Jesus Christ, as far as he is the true High Priest of the world, gave these words a deeper meaning than previously imagined. He, who as the Son of God was and is the Lord, desired to become the servant of God that the vision in the Book of the Prophet Isaiah predicted. He wanted to become the servant of all. He revealed the entirety of his sovereign priesthood in the act of the washing of the feet. With this act of love until the end, he washes our feet clean. With his service of humility, he purifies us of our sin of pride. Indeed, he makes it possible for us to become table companions of God. Jesus descended and the very ascent of humanity is now realized in our descendent with him and towards him. His exaltation was the cross. It was the deepest descent and, as love pushed to the limits, it was at the same time the summit ofthe ascent, the very “elevation” of humanity. “To stand before him and to serve him” – this now means to accept his call to be servants of God. The Eucharist as both the presence of the descent and exaltation of Jesus, refers even today, beyond itself, to the various ways that we are able to love our neighbours. Let us ask the Lord, in these days, the gift to be able to affirm in our own way “yes” to this call. “Here am I. Send me, Lord.”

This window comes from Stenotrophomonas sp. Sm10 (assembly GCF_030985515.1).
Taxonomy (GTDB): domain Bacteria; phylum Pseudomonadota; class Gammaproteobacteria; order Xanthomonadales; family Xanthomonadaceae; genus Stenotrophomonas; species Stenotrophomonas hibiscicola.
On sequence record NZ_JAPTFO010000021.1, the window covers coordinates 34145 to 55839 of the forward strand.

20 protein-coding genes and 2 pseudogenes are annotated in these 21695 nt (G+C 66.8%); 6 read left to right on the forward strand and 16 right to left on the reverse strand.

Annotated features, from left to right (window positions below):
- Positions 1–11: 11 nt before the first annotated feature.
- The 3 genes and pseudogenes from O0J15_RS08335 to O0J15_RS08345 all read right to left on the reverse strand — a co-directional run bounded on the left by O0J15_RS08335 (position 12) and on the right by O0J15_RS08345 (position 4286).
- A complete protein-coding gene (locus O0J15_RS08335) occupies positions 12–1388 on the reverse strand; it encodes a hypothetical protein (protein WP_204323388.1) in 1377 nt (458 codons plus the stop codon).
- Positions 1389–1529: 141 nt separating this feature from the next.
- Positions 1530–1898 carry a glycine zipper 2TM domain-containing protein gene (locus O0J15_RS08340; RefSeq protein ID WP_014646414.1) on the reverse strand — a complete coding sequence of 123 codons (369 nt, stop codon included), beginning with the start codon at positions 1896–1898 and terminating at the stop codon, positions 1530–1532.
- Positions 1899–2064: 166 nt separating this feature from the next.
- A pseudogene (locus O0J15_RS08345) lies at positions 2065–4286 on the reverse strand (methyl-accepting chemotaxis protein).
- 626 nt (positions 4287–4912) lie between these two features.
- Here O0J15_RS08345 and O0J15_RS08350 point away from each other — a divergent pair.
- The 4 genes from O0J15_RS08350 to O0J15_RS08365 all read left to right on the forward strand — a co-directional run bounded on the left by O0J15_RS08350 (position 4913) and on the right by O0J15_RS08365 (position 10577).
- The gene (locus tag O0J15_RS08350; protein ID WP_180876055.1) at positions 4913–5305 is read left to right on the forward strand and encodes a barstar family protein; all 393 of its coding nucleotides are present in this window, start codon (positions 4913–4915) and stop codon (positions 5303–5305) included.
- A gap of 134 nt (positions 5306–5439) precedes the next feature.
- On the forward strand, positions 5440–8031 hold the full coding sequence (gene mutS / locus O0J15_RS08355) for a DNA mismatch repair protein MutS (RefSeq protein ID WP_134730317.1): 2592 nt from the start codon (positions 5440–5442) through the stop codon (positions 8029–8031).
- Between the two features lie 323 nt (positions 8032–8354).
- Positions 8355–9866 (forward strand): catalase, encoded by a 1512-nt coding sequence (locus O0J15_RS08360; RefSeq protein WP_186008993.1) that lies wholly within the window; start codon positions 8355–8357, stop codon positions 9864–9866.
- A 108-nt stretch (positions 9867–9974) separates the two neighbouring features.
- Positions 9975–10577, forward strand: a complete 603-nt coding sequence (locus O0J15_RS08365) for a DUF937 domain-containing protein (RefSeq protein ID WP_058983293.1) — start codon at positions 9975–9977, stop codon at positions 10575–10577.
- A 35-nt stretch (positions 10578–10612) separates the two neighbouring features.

When the Prophet Isaiah gave this response, “Here I am, send me”, he knew only too well that the mission to speak to the people of Israel in the name of the Lord would not be easy. That he was first purified attests to this fact. For people in our time, it will similarly not be easy to announce the Good News in our world. That which the Lord asks of us, is to be available to participate in his work of the salvation of the world. It is his mission. We are just collaborators in this mission. This mission that comes from the Lord himself, takes root in our hearts and spreads throughout the world. In order for the world to accept the word of God and change, the Lord gives us the grace to believe in this word and to convert ourselves. May the Virgin Mary, Queen of the missions, intercede for us, that we may be open to reply “yes” as she did at the dawning of the world. For God always has need of our spirit of love, of faith, and of generosity.

Original text in French by Father Alexandre Kabera and translated by Father Alex Osei, C.S.Sp.



Abbé Alexandre KABERA is a diocesan priest from Kigali, Rwanda. In Canada, since 2011, he has served in the Diocese of Montreal as a parish vicar in the parishes of Notre Dame des Champs and Purification in Repentigny, among others. He currently practices in health ministry where he works as a chaplain in hospitals and residences for the elderly as a spiritual care worker. He has a master’s degree in systematic theology with specialization in Holy Scripture from the Catholic Institute of Paris.